An Imaging Guide to Mars
This guide will show you how to participate in the exploration of the Solar System. As Mars is the nearest Earth-like planet in many ways, we will start there. Mars is also a planet that has many probes around it and research going on into it, so you won't be short of materials.
The Planetary Data System[edit | edit source]
The Planetary Data System: http://pds.jpl.nasa.gov/
Imaging Node: http://img.pds.nasa.gov/
The PDS is a system for storing all the images and data that come from space missions. It is organised into nodes and we are interested in the imaging node. By far the easiest way of using the system is by using the Planetary Image Atlas. There are other interfaces in the PDS and the websites of various missions. Mission teams may also release their own images separately but the data they are based upon always ends up in the PDS although this may sometimes take a few months. Check mission websites for the latest images.
Planetary Image Atlas: http://pds-imaging.jpl.nasa.gov/search/search.html
Raw Data[edit | edit source]
A lot if images posted on space websites are in JPEG format which is an easy format for sharing images in. However, for investigative purposes it is not very good because the format uses what is known as "lossy" compression. Some of the original image is discarded in order to keep the size of the image file to a manageable size and the JPEG image may contain blocky and blurred sections as well as colour inaccuracies. Look for images in PNG or TIF format which are "non lossy". That way you will be able to see the image exactly as the probe took it. Some images may be in Planetary Data System formats like IMG. There are command line utilities to read them like ISIS which you may need for larger images but most of the time it's easier to use the graphics package GIMP and a plugin made specially to read these types of images.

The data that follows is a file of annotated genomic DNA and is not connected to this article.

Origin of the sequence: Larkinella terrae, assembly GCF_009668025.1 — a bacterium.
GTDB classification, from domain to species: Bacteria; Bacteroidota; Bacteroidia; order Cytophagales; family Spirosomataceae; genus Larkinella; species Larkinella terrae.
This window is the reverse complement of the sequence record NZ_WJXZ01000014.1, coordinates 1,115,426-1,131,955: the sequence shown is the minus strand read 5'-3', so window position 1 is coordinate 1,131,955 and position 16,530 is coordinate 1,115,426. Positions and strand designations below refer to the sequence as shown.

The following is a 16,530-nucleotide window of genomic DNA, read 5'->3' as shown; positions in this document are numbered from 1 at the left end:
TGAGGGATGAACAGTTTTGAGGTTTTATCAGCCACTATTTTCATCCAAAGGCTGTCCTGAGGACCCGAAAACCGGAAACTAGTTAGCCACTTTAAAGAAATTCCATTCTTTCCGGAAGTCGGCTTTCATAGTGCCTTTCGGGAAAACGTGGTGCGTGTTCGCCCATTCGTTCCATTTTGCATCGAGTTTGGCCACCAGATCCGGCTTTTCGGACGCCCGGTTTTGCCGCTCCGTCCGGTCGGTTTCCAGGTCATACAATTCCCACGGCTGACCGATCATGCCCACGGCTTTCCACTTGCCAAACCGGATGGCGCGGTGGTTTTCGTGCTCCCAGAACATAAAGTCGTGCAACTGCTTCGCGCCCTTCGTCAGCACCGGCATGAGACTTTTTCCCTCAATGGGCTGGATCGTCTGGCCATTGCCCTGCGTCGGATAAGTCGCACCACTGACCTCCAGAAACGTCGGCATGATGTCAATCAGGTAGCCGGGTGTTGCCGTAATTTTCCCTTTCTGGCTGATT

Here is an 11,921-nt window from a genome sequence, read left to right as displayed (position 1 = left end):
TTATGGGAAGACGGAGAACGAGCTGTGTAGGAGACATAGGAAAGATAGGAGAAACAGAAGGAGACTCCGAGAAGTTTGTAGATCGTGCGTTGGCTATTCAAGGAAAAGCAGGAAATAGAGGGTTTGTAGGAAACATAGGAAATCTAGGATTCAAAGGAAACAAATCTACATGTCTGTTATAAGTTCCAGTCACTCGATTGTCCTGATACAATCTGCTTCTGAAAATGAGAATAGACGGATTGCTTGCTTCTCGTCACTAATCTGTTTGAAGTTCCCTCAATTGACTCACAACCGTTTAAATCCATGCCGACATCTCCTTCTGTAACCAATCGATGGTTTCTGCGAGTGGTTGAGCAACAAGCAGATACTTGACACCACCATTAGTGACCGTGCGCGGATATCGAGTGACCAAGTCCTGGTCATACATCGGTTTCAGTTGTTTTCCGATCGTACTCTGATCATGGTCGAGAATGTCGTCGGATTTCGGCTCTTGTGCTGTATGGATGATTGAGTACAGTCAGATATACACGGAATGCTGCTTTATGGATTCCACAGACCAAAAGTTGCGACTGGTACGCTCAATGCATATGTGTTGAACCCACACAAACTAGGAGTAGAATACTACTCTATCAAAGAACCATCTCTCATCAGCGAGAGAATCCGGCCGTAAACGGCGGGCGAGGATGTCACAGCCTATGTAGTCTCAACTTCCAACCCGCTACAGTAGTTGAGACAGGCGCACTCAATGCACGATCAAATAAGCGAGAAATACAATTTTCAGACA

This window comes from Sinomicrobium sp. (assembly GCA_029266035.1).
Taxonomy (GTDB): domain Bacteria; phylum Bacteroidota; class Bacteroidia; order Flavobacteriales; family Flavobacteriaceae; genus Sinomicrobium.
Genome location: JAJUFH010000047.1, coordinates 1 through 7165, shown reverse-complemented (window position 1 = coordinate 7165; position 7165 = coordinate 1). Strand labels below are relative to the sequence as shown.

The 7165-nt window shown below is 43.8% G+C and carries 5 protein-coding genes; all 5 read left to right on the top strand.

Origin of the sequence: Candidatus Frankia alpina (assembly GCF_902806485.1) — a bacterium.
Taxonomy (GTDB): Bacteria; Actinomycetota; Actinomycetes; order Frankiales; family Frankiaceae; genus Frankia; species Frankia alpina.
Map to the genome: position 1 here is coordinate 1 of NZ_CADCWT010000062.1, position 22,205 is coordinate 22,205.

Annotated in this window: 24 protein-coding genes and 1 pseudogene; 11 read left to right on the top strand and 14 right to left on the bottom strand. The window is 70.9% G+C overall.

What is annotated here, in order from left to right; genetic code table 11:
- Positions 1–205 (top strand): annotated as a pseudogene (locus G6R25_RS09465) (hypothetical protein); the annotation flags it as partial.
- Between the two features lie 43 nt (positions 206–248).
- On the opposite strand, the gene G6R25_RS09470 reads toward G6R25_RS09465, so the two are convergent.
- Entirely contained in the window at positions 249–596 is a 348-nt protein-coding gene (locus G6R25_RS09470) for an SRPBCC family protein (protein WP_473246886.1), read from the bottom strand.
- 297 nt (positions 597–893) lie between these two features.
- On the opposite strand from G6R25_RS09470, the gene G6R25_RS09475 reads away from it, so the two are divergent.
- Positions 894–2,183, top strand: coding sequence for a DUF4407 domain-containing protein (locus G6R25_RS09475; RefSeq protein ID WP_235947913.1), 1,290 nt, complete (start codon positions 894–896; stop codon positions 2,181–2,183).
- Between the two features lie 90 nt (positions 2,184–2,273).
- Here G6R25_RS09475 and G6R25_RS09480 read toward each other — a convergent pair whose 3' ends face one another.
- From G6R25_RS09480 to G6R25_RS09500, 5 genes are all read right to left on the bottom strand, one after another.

See the GIMP plugin repository: http://registry.gimp.org/node/1627
Follow the instructions to install the plugin for your operating system and GIMP version: http://areo.info/gimp/
Note. The 2.4 version has been tested with version 2.6 of GIMP and works with it.
Basic Image Processing[edit | edit source]
Once you have the IMG file loaded, or other non-lossy format, unless the image has already been processed you may need to use Colours --> Levels to balance the blacks and whites in the image to the point where features are visible to the eye. Notice the peaks and troughs in the GIMP levels dialogue. They correspond to details in the image and they will mark the boundary that you can drag the left and right arrow markers to. Don't drag over any parts of the graph if you can help it. As well as the left black and white marker on the right, the central arrow marker can also be dragged to change the balance of the image. Using the levels dialogue to properly process an image comes with experience. There is no single setting that will work with every image as every image is slightly different.
De-striping[edit | edit source]
Some images need processing to remove vertical lines of noise.
Removing transmission errors[edit | edit source]
Some image have transmission errors in them that can mess up the de-striping process. There is a method to remove these before de-striping.
WikiBook Editing Notes[edit | edit source]
These resources may be relevant to editors ...
http://anserver1.eprsl.wustl.edu/ (MER Analyst Notebook - interface to MEr images and sites/sols)
http://www.highmars.org/niac/education/mer/mer00b.html (How to make MER colour images)
http://www.highmars.org/niac/education/mer/mer00e.html (explanation of confusing mars colours)